Showing resolve for reforms, the government today notified its decision to allow global retail giants like Walmart to open stores in India, on a day several political parties called Bharat Bandh to protest against the policy.
With this notification, multinational retailers can invest up to 51 per cent to open stores in 10 states and UTs which, till date, have agreed to implement the decision.
"51 per cent FDI in multi-brand retailing, in all products, will be permitted ...," a notification by the Department of Industrial Policy and Promotion (DIPP) said. It said the decision will take immediate effect.
The DIPP also operationalised September 14 Cabinet decisions to relax the sourcing norms for foreign retailers investing beyond 51 per cent in single-brand retail and allow 49 per cent FDI by foreign airlies in the domestic carriers.
Besides, the decisions on permitting 49 per cent FDI in power exchanges and increase in foreign equity cap from 49 per cent to 74 per cent in the service providers like DTH in broadcasting sector have also been notified.
In the most controversial area of FDI in multi-brand, the the DIPP said the State Governments and UTs would be free to take their own decisions.
"Therefore, retail sales outlets may be set up in those StatesUTs which have agreed, or agree in future, to allow FDI in MBRT (multi-brand retail trading) under this policy".
Minimum amount to be brought in by the foreign investor would be USD 100 million and outlets may be set up only in cities with a population of more than 10 lakh.
At least 50 per cent of FDI should be invested in 'back-end infrastructure' within three years of the first tranche.
To protest against the government's decision, NDA, Left and SP called Bharat Bandh. The parties were also protesting against the diesel price hike and cap on subsidised LPG.
While the government had taken the decision to open the multi-brand retail sector in November last year, it could not implement the same in the face of stiff opposition from its ally Trinamool Congress.
Only 10 states and UTs have so far conveyed to the Centre their agreement to open FDI in the multi-brand retail. These are, Andhra Pradesh, Assam, Delhi, Haryana, Jammu & Kashmir, Maharashtra, Manipur, Rajasthan, Uttarakhand, Daman & Diu and Dadra and Nagar Haveli.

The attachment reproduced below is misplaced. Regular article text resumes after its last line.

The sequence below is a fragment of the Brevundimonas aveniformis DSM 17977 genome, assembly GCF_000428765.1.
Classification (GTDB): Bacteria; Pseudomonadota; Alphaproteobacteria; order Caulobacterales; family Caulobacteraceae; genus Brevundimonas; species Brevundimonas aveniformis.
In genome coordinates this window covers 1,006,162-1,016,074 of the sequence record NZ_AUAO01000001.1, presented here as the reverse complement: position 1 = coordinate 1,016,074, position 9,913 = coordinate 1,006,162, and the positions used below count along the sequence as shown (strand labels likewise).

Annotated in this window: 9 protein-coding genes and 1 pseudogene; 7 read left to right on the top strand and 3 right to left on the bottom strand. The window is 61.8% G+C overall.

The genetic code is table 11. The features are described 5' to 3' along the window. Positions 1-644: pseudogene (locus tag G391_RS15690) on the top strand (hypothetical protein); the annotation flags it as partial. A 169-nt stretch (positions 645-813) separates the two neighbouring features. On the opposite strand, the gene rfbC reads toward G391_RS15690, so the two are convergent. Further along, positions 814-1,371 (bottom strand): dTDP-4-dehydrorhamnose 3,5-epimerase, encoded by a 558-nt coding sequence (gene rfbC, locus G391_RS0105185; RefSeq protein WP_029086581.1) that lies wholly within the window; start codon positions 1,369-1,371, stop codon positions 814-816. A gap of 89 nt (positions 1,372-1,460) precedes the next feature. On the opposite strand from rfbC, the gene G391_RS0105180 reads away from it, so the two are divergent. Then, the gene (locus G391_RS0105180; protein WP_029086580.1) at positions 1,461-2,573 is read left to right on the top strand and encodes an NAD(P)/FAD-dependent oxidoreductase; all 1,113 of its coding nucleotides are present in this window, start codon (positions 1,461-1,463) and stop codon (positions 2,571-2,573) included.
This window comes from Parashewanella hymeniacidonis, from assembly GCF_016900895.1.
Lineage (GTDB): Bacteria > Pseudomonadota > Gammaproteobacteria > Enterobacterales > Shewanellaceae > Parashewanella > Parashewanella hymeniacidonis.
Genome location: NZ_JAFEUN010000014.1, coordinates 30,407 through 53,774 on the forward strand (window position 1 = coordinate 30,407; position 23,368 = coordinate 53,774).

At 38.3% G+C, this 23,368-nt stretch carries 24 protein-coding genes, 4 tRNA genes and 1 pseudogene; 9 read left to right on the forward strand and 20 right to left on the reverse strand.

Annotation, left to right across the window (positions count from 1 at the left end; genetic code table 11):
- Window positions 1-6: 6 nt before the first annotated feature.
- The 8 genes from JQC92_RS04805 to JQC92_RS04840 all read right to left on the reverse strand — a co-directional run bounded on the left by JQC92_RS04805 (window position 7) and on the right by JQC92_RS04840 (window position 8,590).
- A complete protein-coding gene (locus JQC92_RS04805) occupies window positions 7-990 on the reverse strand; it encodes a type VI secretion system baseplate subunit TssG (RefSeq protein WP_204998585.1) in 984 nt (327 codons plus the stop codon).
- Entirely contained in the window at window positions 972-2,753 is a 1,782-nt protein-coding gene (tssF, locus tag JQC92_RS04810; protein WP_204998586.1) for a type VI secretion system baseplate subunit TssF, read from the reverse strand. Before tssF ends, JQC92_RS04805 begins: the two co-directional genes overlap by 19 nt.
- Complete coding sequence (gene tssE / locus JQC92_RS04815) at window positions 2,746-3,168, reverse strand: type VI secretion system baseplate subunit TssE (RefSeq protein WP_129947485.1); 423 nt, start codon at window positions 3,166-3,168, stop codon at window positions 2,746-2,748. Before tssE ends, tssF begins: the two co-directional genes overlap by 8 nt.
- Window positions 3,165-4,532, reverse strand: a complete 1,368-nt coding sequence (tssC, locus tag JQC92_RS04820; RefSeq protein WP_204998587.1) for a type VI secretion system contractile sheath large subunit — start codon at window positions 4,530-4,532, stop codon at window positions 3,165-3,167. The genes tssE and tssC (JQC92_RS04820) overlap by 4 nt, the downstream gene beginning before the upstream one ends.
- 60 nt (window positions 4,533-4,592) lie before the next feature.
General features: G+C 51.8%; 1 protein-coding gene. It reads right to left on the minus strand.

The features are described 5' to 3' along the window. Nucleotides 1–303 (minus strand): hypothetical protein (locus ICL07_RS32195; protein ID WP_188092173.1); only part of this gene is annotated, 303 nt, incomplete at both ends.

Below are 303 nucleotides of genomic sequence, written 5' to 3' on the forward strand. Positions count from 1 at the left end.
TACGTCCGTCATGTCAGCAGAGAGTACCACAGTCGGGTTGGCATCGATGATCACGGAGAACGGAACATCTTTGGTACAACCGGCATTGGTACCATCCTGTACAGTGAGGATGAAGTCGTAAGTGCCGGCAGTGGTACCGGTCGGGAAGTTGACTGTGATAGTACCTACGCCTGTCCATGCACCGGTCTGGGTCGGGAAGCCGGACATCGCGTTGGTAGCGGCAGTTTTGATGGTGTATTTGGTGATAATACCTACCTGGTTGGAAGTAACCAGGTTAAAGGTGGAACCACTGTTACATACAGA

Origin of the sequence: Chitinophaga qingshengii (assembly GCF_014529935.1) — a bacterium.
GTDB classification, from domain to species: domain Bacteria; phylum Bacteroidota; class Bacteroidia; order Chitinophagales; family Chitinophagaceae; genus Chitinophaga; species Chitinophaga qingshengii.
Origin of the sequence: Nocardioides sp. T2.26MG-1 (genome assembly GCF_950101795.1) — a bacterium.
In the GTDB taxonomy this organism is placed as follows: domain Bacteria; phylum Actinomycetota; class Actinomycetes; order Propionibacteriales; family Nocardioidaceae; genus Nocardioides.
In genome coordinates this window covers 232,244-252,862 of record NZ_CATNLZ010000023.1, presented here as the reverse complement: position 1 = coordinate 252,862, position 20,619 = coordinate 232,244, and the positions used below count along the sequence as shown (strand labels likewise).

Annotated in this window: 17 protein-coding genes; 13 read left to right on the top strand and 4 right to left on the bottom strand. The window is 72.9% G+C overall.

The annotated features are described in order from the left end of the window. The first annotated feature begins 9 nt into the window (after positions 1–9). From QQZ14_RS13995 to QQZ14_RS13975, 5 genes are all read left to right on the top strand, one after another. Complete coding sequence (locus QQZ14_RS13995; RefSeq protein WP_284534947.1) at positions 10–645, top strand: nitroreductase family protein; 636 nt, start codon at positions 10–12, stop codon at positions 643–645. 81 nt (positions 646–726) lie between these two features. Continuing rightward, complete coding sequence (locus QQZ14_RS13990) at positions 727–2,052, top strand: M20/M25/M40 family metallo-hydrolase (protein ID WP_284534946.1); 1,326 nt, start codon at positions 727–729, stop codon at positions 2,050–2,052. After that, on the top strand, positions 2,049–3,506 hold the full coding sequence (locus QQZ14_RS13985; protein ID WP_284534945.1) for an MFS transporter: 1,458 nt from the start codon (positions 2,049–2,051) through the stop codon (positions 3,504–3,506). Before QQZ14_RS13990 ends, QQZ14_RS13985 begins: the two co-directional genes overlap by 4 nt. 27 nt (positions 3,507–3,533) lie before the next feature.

The major domestic retailers welcomed the decision.
Future Group CEO Kishore Biyani said "Finally FDI is here. So that is a very good news. There is no threat to us from foreign retailers."
Aditya Birla Group, Business Director (Apparel & Retail Business) Pranab Barua said, "We have to still wait and watch what happens at the state level. This will help the sector."
The DIPP notification further said companies with FDI in multi-brand retail will not be allowed online trading.
FDI will also not be allowed in lottery business, chit funds, manufacturing of cigars and cigarettes and transport (other than Mass Rapid Transport Systems).
At least 30 per cent of the value of procurement of manufactured and processed products should be sourced from 'small industries' which have a total investment in plant and machinery not exceeding USD 1 million, the DIPP said.
At present Walmart has a 50:50 cash and carry joint venture with Bharti Group, while Carrefour runs wholesale stores. Tesco, on the other hand has a tie-up with the Tata group and supports the Indian firm in the running of Star Bazaar chain of retail outlets.
Diluting the earlier norms in the single-brand retail, the DIPP said the 30 per cent sourcing by the global firms "will be done from India, preferably from MSMEs, village and cottage industries, artisans and craftsmen, in all sectors".
Swedish retailer IKEA, which planned to invest Rs 10,500 crore in India, had sought relaxations in this regard.